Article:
RAN logs would be collated to determine if the device had attempted to connect to the network and if network congestion or coverage were the reason it failed to connect. Additionally, it would be possible to determine if this problem was a one-off issue or systemic in nature. If systemic, the commonalities among the failures would be quickly identified and provided to the IoT customer.
These network analytics techniques can both assist operations and help ensure contractual IoT compliance. Any deviation from contractually agreed-upon parameters is immediately detected and brought to the attention of operations teams. The device can then be disconnected, or the managed IoT provider or enterprise IoT customer can be notified to fix the problem.
Protecting Margins While Adding Value
Network analytics allow you to not only protect IoT profit margins, but also to become a true value-added partner. Beyond the basics of providing a low-cost way to ensure that IoT connectivity parameters are always in scope, analytics enable you to layer on other types of value-added services to further monetize IoT. Such services might involve IoT data storage and striking industry partnerships in vertical industries to support IoT for connected cars, smart cities, health monitoring, inventory management and other opportunities.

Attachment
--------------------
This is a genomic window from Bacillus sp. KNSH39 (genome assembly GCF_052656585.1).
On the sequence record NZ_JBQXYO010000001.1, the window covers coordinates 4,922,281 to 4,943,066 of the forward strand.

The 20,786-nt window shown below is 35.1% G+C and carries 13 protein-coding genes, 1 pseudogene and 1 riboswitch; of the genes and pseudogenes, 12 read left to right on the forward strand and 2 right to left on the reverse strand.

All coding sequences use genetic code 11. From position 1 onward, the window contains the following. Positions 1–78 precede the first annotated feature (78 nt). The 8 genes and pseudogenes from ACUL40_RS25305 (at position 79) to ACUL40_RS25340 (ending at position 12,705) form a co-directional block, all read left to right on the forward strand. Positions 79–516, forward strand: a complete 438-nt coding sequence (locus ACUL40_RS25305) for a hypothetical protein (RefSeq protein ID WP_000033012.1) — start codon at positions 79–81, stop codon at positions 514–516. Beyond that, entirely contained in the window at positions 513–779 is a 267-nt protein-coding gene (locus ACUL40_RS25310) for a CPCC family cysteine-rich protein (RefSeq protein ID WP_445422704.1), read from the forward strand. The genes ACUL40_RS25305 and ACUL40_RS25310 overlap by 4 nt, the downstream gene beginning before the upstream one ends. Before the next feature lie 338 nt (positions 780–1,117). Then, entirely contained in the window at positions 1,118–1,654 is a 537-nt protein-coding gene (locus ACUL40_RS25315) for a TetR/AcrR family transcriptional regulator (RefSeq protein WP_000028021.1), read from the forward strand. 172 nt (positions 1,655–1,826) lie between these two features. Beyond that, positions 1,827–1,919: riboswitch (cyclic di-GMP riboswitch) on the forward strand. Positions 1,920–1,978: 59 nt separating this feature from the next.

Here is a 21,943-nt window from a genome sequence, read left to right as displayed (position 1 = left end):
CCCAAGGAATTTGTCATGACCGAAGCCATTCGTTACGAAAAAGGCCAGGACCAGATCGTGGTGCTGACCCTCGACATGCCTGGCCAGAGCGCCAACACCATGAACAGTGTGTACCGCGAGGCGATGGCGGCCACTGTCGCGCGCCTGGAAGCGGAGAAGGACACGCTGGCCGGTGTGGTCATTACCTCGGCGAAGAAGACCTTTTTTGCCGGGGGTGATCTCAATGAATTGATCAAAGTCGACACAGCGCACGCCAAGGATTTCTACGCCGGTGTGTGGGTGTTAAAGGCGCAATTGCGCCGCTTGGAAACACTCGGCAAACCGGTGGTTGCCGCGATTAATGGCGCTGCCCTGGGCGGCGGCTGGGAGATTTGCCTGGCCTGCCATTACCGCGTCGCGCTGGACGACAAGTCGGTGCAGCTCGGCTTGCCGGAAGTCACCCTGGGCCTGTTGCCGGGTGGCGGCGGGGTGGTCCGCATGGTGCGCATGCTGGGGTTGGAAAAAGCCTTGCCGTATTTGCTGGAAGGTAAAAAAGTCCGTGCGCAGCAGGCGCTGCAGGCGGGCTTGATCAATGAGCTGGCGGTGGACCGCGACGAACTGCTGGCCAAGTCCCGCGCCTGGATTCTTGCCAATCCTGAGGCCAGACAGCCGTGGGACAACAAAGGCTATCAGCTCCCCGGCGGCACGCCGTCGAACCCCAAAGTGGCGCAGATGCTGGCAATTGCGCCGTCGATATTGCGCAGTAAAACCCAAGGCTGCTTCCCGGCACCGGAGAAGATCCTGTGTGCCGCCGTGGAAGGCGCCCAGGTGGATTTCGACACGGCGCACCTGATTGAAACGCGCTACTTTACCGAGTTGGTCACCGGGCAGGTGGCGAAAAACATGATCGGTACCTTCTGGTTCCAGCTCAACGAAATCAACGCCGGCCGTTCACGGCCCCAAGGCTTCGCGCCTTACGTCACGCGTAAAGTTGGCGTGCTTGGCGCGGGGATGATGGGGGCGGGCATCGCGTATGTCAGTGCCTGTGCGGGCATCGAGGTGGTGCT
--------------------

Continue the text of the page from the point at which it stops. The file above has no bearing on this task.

To get the most value from network analytics for IoT, consider tools that are low cost and leverageable across all business and technology domains, and that truly enable IoT operations. Without these tools, you risk profits and satisfied customers. You need to be able to demonstrate true value to the IoT operator — simply providing low-cost connectivity will not win over time. Providing troubleshooting support, security analytics and other insights will differentiate you from your competition and can help retain those accounts over the long run.
It’s easy to utilize legacy tools to operate the network. However, these tools can be cumbersome and expensive. Leveraging analytics has the potential to make the data and insights more valuable to network operations, planning, marketing and your end customers. Tools must create value for all key constituents in your organization, or they are simply a cost. Make your tools a revenue-generation resource.